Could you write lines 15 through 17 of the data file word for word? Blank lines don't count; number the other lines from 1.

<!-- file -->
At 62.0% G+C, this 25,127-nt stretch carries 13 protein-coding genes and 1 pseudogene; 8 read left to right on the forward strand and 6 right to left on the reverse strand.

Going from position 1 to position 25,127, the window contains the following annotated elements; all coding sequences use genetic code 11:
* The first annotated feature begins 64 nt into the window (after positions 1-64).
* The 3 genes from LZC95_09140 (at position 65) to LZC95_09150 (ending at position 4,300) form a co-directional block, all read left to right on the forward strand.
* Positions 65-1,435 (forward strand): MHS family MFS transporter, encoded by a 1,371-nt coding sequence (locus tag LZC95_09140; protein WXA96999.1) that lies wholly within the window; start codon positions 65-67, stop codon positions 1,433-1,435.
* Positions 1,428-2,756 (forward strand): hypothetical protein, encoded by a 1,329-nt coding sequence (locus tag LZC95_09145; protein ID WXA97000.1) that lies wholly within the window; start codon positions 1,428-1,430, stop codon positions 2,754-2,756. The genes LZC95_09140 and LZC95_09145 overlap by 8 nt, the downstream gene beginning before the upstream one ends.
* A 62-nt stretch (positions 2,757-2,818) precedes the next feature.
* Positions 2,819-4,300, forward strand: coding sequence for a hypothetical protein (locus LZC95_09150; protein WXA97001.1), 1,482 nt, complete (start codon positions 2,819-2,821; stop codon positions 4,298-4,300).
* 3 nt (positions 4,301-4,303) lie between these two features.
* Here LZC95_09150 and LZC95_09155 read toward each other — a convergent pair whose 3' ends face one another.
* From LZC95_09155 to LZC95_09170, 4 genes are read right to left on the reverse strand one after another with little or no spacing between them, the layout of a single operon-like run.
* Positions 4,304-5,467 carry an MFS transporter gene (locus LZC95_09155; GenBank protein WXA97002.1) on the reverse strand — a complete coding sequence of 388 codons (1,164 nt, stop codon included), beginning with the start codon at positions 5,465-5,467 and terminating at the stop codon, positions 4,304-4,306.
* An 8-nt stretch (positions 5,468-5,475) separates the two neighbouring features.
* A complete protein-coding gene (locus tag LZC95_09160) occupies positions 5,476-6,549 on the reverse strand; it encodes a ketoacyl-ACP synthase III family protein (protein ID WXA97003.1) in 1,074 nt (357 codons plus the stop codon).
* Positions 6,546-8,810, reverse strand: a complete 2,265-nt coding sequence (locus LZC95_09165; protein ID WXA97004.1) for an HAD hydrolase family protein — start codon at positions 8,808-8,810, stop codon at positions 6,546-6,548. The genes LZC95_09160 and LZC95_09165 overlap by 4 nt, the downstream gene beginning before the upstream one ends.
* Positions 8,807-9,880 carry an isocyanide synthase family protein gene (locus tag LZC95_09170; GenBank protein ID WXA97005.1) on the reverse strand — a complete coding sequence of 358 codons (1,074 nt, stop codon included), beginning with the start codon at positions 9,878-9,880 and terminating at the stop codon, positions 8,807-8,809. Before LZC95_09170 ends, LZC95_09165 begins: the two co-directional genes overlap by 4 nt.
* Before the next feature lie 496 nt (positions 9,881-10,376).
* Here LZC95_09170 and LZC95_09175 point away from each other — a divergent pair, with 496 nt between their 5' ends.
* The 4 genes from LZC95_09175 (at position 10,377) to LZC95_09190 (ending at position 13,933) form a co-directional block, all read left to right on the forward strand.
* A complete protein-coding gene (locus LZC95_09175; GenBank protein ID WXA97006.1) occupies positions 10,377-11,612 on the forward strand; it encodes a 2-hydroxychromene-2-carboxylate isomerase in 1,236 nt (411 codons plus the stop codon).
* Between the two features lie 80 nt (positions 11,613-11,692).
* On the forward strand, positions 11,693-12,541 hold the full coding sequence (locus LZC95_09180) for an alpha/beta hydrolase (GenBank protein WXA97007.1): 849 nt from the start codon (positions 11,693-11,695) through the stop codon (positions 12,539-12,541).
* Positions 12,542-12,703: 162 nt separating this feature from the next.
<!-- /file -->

* Positions 6,546-8,810, reverse strand: a complete 2,265-nt coding sequence (locus LZC95_09165; protein ID WXA97004.1) for an HAD hydrolase family protein — start codon at positions 8,808-8,810, stop codon at positions 6,546-6,548. The genes LZC95_09160 and LZC95_09165 overlap by 4 nt, the downstream gene beginning before the upstream one ends.
* Positions 8,807-9,880 carry an isocyanide synthase family protein gene (locus tag LZC95_09170; GenBank protein ID WXA97005.1) on the reverse strand — a complete coding sequence of 358 codons (1,074 nt, stop codon included), beginning with the start codon at positions 9,878-9,880 and terminating at the stop codon, positions 8,807-8,809. Before LZC95_09170 ends, LZC95_09165 begins: the two co-directional genes overlap by 4 nt.
* Before the next feature lie 496 nt (positions 9,881-10,376).